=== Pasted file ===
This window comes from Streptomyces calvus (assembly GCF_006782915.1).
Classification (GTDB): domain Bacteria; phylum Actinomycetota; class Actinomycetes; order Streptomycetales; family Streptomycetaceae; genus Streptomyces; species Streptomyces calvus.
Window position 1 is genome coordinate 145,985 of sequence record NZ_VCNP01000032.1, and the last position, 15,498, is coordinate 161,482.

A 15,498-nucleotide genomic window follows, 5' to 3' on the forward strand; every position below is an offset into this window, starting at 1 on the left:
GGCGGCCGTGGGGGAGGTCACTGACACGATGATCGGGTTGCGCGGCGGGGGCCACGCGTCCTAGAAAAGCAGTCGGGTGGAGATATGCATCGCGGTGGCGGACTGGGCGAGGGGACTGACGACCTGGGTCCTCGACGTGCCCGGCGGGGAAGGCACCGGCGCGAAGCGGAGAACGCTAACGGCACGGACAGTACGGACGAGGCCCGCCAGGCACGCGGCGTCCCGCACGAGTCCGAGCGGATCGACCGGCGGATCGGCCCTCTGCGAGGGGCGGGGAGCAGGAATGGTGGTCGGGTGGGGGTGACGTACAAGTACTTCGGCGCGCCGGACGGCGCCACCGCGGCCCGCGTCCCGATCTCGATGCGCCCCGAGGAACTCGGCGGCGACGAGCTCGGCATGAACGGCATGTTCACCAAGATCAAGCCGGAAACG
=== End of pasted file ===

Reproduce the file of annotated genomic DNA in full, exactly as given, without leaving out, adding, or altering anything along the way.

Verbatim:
This window comes from Streptomyces calvus (assembly GCF_006782915.1).
Classification (GTDB): domain Bacteria; phylum Actinomycetota; class Actinomycetes; order Streptomycetales; family Streptomycetaceae; genus Streptomyces; species Streptomyces calvus.
Window position 1 is genome coordinate 145,985 of sequence record NZ_VCNP01000032.1, and the last position, 15,498, is coordinate 161,482.

A 15,498-nucleotide genomic window follows, 5' to 3' on the forward strand; every position below is an offset into this window, starting at 1 on the left:
GGCGGCCGTGGGGGAGGTCACTGACACGATGATCGGGTTGCGCGGCGGGGGCCACGCGTCCTAGAAAAGCAGTCGGGTGGAGATATGCATCGCGGTGGCGGACTGGGCGAGGGGACTGACGACCTGGGTCCTCGACGTGCCCGGCGGGGAAGGCACCGGCGCGAAGCGGAGAACGCTAACGGCACGGACAGTACGGACGAGGCCCGCCAGGCACGCGGCGTCCCGCACGAGTCCGAGCGGATCGACCGGCGGATCGGCCCTCTGCGAGGGGCGGGGAGCAGGAATGGTGGTCGGGTGGGGGTGACGTACAAGTACTTCGGCGCGCCGGACGGCGCCACCGCGGCCCGCGTCCCGATCTCGATGCGCCCCGAGGAACTCGGCGGCGACGAGCTCGGCATGAACGGCATGTTCACCAAGATCAAGCCGGAAACG